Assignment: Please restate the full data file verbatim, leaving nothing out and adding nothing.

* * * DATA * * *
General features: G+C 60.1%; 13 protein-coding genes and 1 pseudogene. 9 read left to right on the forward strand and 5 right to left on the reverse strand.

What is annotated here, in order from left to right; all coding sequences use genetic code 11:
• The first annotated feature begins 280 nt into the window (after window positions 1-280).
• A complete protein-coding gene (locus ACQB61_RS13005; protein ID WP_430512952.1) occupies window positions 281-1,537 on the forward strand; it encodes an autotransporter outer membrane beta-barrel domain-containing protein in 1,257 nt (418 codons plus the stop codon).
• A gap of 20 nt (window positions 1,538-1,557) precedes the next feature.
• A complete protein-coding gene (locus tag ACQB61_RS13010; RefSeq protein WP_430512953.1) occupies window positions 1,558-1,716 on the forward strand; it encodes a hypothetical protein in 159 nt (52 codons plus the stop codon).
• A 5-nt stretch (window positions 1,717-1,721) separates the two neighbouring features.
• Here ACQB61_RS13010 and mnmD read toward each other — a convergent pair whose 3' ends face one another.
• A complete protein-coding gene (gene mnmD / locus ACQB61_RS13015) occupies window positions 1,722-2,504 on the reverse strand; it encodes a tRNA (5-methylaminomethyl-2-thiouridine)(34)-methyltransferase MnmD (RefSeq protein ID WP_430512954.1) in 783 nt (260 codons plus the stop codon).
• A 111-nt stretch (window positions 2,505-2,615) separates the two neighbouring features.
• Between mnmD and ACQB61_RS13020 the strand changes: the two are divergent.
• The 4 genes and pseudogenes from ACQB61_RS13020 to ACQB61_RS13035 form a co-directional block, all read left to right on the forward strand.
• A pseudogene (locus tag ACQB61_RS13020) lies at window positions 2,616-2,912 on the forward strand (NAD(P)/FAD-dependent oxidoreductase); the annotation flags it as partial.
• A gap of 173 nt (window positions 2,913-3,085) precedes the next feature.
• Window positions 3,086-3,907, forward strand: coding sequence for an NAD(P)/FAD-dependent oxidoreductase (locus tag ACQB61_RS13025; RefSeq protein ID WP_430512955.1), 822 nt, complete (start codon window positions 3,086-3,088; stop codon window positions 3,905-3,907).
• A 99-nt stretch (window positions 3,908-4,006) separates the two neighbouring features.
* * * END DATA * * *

General features: G+C 60.1%; 13 protein-coding genes and 1 pseudogene. 9 read left to right on the forward strand and 5 right to left on the reverse strand.

What is annotated here, in order from left to right; all coding sequences use genetic code 11:
• The first annotated feature begins 280 nt into the window (after window positions 1-280).
• A complete protein-coding gene (locus ACQB61_RS13005; protein ID WP_430512952.1) occupies window positions 281-1,537 on the forward strand; it encodes an autotransporter outer membrane beta-barrel domain-containing protein in 1,257 nt (418 codons plus the stop codon).
• A gap of 20 nt (window positions 1,538-1,557) precedes the next feature.
• A complete protein-coding gene (locus tag ACQB61_RS13010; RefSeq protein WP_430512953.1) occupies window positions 1,558-1,716 on the forward strand; it encodes a hypothetical protein in 159 nt (52 codons plus the stop codon).
• A 5-nt stretch (window positions 1,717-1,721) separates the two neighbouring features.
• Here ACQB61_RS13010 and mnmD read toward each other — a convergent pair whose 3' ends face one another.
• A complete protein-coding gene (gene mnmD / locus ACQB61_RS13015) occupies window positions 1,722-2,504 on the reverse strand; it encodes a tRNA (5-methylaminomethyl-2-thiouridine)(34)-methyltransferase MnmD (RefSeq protein ID WP_430512954.1) in 783 nt (260 codons plus the stop codon).
• A 111-nt stretch (window positions 2,505-2,615) separates the two neighbouring features.
• Between mnmD and ACQB61_RS13020 the strand changes: the two are divergent.
• The 4 genes and pseudogenes from ACQB61_RS13020 to ACQB61_RS13035 form a co-directional block, all read left to right on the forward strand.
• A pseudogene (locus tag ACQB61_RS13020) lies at window positions 2,616-2,912 on the forward strand (NAD(P)/FAD-dependent oxidoreductase); the annotation flags it as partial.
• A gap of 173 nt (window positions 2,913-3,085) precedes the next feature.
• Window positions 3,086-3,907, forward strand: coding sequence for an NAD(P)/FAD-dependent oxidoreductase (locus tag ACQB61_RS13025; RefSeq protein ID WP_430512955.1), 822 nt, complete (start codon window positions 3,086-3,088; stop codon window positions 3,905-3,907).
• A 99-nt stretch (window positions 3,908-4,006) separates the two neighbouring features.